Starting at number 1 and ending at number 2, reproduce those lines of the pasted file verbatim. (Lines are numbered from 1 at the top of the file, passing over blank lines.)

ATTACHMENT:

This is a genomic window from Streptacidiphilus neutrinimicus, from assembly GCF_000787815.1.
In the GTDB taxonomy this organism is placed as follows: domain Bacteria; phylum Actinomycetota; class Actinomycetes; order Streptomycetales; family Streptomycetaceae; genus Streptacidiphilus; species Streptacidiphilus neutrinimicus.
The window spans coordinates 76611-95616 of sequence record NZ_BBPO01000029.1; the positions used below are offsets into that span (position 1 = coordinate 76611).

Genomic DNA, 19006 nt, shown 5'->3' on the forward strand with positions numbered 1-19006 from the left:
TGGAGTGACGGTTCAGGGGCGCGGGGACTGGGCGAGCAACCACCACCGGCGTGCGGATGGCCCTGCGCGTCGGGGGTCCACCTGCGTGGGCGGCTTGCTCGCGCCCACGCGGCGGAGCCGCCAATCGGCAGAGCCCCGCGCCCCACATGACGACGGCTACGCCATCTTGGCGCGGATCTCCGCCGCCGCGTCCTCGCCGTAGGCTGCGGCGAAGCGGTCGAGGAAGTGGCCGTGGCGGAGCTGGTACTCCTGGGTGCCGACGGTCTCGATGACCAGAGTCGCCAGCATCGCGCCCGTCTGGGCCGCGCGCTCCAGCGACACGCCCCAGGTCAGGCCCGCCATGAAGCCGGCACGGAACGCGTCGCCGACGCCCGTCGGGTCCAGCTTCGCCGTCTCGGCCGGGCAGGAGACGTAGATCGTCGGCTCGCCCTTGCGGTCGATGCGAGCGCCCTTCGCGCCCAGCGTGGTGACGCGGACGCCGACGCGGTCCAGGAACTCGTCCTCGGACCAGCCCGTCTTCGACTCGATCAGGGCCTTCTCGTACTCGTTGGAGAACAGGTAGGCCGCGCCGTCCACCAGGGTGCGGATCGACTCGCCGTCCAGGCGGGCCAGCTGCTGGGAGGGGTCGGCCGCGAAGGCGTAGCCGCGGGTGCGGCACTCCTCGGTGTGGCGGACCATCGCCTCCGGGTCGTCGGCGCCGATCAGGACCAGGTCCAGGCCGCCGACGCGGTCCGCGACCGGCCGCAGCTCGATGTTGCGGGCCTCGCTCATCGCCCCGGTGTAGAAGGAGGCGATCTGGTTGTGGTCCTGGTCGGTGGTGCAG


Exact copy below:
This is a genomic window from Streptacidiphilus neutrinimicus, from assembly GCF_000787815.1.
In the GTDB taxonomy this organism is placed as follows: domain Bacteria; phylum Actinomycetota; class Actinomycetes; order Streptomycetales; family Streptomycetaceae; genus Streptacidiphilus; species Streptacidiphilus neutrinimicus.